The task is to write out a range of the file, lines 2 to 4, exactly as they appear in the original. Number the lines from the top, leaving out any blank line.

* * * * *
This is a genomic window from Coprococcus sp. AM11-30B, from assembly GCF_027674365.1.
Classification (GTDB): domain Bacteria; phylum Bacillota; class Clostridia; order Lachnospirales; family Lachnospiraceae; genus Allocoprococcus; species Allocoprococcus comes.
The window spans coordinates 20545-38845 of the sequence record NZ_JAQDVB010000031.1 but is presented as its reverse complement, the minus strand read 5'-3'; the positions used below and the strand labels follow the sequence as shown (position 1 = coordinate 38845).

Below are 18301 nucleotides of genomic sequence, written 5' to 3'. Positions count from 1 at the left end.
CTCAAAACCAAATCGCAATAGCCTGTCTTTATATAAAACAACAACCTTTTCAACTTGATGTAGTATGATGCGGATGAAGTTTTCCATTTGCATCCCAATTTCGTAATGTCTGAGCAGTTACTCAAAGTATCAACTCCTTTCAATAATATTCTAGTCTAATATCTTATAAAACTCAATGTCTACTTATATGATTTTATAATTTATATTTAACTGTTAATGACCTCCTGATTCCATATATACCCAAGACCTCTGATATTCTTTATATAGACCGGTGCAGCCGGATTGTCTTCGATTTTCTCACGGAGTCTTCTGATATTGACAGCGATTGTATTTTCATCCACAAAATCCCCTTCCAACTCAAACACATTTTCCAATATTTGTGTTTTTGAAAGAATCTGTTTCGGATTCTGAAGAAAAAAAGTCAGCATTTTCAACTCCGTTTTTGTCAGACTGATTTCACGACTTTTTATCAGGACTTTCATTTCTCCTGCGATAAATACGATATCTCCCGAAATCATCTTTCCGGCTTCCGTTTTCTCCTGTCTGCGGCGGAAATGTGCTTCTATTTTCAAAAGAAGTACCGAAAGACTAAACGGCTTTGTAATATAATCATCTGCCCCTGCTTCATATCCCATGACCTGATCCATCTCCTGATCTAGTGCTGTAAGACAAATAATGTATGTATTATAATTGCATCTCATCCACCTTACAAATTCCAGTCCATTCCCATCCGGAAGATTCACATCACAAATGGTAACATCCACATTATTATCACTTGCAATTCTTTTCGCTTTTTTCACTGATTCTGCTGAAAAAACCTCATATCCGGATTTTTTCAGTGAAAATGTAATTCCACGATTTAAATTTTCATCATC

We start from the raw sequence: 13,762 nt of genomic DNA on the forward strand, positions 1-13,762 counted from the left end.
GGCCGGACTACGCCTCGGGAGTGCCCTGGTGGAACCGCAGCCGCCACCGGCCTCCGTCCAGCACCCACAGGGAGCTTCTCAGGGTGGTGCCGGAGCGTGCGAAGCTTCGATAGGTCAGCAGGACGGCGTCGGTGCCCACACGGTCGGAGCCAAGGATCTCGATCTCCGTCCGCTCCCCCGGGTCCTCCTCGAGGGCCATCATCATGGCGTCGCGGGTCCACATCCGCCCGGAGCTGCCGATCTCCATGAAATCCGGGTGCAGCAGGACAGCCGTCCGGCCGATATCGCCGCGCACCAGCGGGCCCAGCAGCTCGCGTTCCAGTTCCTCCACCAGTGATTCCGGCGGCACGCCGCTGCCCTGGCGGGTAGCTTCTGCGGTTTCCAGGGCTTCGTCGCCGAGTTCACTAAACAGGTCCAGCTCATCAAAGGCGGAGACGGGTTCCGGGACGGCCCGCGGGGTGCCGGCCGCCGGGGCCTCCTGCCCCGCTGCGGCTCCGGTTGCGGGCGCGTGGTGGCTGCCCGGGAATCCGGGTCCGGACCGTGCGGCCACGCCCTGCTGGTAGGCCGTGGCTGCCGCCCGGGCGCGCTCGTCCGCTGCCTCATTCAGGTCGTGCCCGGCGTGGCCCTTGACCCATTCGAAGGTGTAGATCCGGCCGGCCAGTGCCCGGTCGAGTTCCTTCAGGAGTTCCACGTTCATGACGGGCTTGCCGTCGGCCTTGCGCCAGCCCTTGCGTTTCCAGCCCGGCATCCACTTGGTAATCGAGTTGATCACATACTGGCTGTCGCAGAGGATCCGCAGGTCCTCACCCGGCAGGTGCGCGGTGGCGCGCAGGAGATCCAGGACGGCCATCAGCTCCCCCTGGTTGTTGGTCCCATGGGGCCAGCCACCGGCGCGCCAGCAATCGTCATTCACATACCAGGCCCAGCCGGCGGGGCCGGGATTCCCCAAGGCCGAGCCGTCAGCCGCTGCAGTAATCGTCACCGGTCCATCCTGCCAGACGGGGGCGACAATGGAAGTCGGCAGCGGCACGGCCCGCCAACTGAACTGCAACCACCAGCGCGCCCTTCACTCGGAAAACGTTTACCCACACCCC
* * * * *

Classification (GTDB): domain Bacteria; phylum Bacillota; class Clostridia; order Lachnospirales; family Lachnospiraceae; genus Allocoprococcus; species Allocoprococcus comes.
The window spans coordinates 20545-38845 of the sequence record NZ_JAQDVB010000031.1 but is presented as its reverse complement, the minus strand read 5'-3'; the positions used below and the strand labels follow the sequence as shown (position 1 = coordinate 38845).

Below are 18301 nucleotides of genomic sequence, written 5' to 3'. Positions count from 1 at the left end.